At the beginning of January, I happened upon a video you may have seen: a young woman doing pushups for 100 days. She starts out “scrawny,” but gets stronger. I wanted to do that. So I did, and you can too.
While Pokémon Go is geared toward adults and teens, a lot of parents are playing it with their children too. I helped my kindergartener install it yesterday, and we spent an afternoon at a park looking for Pikachu. There are some safety concerns, but lots of potential for exercise and learning, too.
Food labels are notoriously confusing—but what if they simply told you how long it might take to burn off the calories you’re about to consume?
Feeling sluggish? Doughy? Increasingly short-winded? Well, my flabby friend, it’s time for you to stop putting off the inevitable and get back in shape. You’re not trying to look like Arnold Schwarzenegger in 1980, but with time and commitment, you can at least get yourself looking and feeling better. We promise! We…
It takes a lot of hard work to stay in shape, which is why it’s important to exercise on a regular basis. But it’s not always possible to remain active, and sometimes a few days off can turn into a more... extended hiatus. Here’s what happens to your body when you suddenly stop exercising.
Being healthy is simple, right? "Eat less, move more." That's easy to say, but practicality is one of the most important things when it comes to health and fitness. Recommendations like this are blanket statements that don't address practicality—so when it comes down to it, which is more important? Diet, or exercise?
Gamers like me spend hours leveling up our characters so that they're stronger and faster and can defeat enemies more easily. Why not try that in real life? I realized that I could use this mindset with my health, and was surprised to find that gaming had prepared me to reach my fitness goals.
iOS: Gamifying workouts is nothing new, but Superhero Workout, a new game from the developers of Zombies, Run!, changes things up a bit by adding an actual story to your workout.
Hot off the heels of the previous fun run, the folks over in Taiwan have held another hero run. This time, they run for the Dark Knight!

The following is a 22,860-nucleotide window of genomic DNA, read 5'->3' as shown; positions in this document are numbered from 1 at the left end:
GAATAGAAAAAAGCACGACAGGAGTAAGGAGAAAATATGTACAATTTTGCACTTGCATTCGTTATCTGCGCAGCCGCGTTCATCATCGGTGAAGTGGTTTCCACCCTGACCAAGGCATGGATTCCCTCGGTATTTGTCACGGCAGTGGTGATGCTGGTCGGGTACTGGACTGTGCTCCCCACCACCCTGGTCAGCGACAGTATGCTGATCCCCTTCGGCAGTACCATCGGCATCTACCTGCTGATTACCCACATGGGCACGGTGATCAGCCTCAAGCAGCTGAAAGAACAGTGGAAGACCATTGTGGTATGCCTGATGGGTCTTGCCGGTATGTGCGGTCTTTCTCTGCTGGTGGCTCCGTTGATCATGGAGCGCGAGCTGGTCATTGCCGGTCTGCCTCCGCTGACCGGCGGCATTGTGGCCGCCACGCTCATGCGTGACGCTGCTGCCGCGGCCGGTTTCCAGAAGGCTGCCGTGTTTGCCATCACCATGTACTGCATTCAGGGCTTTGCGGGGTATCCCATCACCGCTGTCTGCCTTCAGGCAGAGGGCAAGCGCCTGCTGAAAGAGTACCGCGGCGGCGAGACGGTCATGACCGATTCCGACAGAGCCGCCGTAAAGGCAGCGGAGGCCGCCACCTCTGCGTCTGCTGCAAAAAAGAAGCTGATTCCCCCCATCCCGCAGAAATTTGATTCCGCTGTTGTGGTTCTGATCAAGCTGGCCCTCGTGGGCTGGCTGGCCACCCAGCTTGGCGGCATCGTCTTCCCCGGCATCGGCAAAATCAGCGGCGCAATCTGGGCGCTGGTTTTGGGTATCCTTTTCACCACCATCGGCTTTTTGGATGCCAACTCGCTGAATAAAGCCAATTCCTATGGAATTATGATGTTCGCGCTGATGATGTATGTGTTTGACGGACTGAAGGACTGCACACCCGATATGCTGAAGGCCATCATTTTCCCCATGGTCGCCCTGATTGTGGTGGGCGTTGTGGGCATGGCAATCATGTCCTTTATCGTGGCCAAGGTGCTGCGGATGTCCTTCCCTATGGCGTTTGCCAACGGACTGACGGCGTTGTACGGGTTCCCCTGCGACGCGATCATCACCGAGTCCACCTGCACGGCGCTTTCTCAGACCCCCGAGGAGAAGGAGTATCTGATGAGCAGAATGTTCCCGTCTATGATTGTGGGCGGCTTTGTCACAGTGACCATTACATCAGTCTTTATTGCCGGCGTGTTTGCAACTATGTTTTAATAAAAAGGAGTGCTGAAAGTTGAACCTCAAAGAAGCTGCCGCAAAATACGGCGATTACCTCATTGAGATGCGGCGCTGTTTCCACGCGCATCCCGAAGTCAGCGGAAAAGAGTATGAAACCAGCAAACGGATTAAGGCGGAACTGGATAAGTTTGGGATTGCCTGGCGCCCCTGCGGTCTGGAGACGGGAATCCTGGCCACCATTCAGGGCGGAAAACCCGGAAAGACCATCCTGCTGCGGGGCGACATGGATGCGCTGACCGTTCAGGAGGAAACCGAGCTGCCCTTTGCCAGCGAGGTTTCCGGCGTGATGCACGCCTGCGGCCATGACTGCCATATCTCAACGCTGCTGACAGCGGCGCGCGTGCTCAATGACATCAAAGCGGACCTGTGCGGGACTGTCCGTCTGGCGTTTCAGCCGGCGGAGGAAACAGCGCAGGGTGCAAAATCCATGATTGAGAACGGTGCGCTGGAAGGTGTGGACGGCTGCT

A little less than a year ago, I wrote about my success losing weight by spending an hour each morning playing Dance Dance Revolution. However, after nearly a year of this regime, I grew bored and felt the need for a change—so I decided to try watching anime on an exercise bike instead.
Nike is launching some kind of reality... video game... thing in the near future. Powered by the company's Nike+ FuelBand wristband, they're calling it the "the first game powered by your everyday movement."
Look, at this point, the only thing that Carly Rae Jepsen's ubiquitous pop hit is good for is experimentation. And, whether you love or hate "Call Me Maybe," you've got to admire what programmer Ryan Challinor—who works at Dance Central and Rock Band developer Harmonix—does to the song.
In today's fashionably late episode of Speak Up on Kotaku, commenter God Hand BrynnFlynn talks about that old video game weight loss standard, the exercise bike.
We've been combining video games and physical activity for years now. We've had the Wii and its Balance Board, Microsoft's Kinect, and the PlayStation Move. There are mobile apps to make your morning jog into playtime, and systems like Fitocracy to make your workout a friendly competition.
Every Tuesday evening in February London fight game fans can step away from their game console and grab a little fitness with Gymbox's SoulCalibur V: Swordsman Workout class. No, seriously.
A new fitness program that asks gamers to earn time gaming by exercising is targeting fans of one of the biggest releases of the year.
Pac-Man might have been inspired by greasy pizza, but that doesn't mean its creator, Toru Iwatani, wants you to turn to lard.
At last, I have a way to exercise in front of my TV without any contraptions (or other people) near my body but still with a way to get yelled at if my form is bad.
Getting in shape is hard. Some people need motivation. Others need motivation.
Duh, you say. Well, the usefulness of the report suggests that playing video games ain't entirely sedentary, and aren't a threat to actual exercise. Ah, now do you see? Sports games are our friends.